The Division of Pediatric Endocrinology, Diabetes and Metabolism is a one-of-a-kind resource for Pediatric Endocrine research and clinical services.
Our mission is to provide excellence in clinical care, training and education, and patient-oriented research in pediatric endocrine disorders. We provide consultative care to patients with endocrine disorders and also provide care to children and adolescents with Diabetes at the Naomi Berrie Diabetes Center (NBDC) under the co-directorship of Drs. Robin Goland and Rudolph Leibel. The strengths of the Naomie Berrie Diabetes Center include the close collaboration between its clinical and research programs, collaboration between clinicians from diverse specialties working together to care for both adult patients and pediatric patients as well as the great ethnic and socioeconomic diversity of its patient population.
The Division of Pediatric Endocrinology, Diabetes and Metabolism performs over 8,000 outpatient and more than 200 in-house consultations per year; in addition, we also perform over 200 diagnostic endocrine tests per year in our Endocrine Testing Service. We are a designated site for the NY State Congenital Adrenal Hyperplasia and Newborn Thyroid Screening Program. We have an active fellowship program that is supported in part by our NIH T32 training grant. Our educational initiatives include training the future physician-scientists and academic leaders in Pediatric Endocrinology, Diabetes and Metabolism and providing a patient oriented research experience in family based, patient centered clinical services.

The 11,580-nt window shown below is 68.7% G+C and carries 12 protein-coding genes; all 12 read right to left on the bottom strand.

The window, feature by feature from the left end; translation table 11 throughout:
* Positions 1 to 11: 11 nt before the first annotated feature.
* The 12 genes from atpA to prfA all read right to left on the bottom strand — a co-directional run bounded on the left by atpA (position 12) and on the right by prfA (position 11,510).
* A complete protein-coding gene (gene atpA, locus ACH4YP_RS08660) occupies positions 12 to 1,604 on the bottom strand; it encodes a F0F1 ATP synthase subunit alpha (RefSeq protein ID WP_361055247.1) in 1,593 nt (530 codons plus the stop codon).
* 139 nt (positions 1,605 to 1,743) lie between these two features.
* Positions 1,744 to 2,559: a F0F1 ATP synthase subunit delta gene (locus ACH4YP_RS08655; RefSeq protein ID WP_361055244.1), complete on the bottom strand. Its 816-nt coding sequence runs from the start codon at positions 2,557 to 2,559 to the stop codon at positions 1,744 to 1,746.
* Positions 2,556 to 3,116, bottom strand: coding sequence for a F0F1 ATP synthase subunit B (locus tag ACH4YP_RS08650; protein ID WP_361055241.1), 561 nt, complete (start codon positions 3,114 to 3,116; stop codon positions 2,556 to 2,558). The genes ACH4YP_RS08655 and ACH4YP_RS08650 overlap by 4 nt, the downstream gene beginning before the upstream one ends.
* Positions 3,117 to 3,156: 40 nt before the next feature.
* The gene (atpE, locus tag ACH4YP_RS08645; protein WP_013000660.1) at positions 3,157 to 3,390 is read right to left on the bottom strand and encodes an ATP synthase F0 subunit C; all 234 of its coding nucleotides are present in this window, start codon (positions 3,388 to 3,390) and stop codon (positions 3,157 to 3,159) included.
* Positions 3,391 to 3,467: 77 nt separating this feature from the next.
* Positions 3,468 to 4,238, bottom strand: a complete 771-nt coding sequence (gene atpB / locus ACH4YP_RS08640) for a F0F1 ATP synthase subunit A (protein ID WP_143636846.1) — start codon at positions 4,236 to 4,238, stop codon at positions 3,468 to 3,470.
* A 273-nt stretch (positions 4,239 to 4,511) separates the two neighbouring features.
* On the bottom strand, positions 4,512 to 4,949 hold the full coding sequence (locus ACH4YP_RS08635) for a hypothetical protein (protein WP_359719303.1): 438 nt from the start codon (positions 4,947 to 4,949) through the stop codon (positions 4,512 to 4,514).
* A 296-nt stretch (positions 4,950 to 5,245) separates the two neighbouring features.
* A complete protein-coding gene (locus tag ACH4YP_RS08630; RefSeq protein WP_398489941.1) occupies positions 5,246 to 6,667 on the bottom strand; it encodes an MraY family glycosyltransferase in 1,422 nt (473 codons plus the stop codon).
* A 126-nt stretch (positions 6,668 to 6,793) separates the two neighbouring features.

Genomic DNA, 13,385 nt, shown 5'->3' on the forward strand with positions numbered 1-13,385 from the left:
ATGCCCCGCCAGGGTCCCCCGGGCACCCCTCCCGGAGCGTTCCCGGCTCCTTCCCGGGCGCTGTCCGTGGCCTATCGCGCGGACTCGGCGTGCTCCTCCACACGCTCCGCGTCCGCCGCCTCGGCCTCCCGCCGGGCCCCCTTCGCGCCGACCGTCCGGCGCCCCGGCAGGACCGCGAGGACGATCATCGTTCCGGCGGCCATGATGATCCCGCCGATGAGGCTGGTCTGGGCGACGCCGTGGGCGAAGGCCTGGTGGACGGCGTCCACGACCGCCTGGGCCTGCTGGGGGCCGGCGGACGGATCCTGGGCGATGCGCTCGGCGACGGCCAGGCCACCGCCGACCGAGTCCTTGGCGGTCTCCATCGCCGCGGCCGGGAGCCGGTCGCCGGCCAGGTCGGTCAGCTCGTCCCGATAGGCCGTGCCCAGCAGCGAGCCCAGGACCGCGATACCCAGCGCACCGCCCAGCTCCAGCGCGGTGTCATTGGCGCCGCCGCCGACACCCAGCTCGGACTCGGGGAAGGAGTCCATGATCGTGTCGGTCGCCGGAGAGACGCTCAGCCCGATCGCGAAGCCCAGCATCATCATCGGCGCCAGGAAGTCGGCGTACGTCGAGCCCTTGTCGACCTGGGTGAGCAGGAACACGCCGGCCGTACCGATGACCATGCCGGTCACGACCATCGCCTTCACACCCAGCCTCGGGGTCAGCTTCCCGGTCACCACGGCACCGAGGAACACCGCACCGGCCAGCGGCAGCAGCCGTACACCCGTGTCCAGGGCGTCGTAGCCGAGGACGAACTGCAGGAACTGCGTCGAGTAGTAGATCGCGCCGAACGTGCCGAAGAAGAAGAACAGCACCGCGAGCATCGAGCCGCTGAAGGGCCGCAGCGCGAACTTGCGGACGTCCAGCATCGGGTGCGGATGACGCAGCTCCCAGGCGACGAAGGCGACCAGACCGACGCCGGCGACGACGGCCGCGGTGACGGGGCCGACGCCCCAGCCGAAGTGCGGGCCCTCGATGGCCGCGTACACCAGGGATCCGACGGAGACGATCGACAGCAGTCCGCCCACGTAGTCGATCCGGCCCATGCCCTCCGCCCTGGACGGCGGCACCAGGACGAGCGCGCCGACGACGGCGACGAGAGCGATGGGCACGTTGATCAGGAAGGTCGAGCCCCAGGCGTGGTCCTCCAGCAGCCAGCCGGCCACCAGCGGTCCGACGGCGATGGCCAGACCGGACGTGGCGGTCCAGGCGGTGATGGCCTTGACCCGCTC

Our division is actively involved in multiple research protocols funded by the NIH, foundations, philanthropy and pharmaceutical companies. Our research highlights include: Studies of alterations in androgen metabolism, growth factors and insulin sensitivity in children at risk for Metabolic Syndrome and Type 2 diabetes, initiation of new treatments for growth failure and disordered puberty, studies assessing the effect of exercise/bariatric surgery in morbidly obese adolescents and evaluation of vitamin D levels, body composition in children, including assessment of fat content of muscle cells as it relates to insulin resistance. The role of environmental disruptors in altered puberty and obesity and metabolic abnormalities in adolescents and young adults with PCOS.
We maintain active cross-disciplinary collaborations with the Naomi Berrie Diabetes Center, The Center for Adolescent Bariatric Surgery Program, and the Columbia Children’s Center for Environmental Health to facilitate many of these investigations.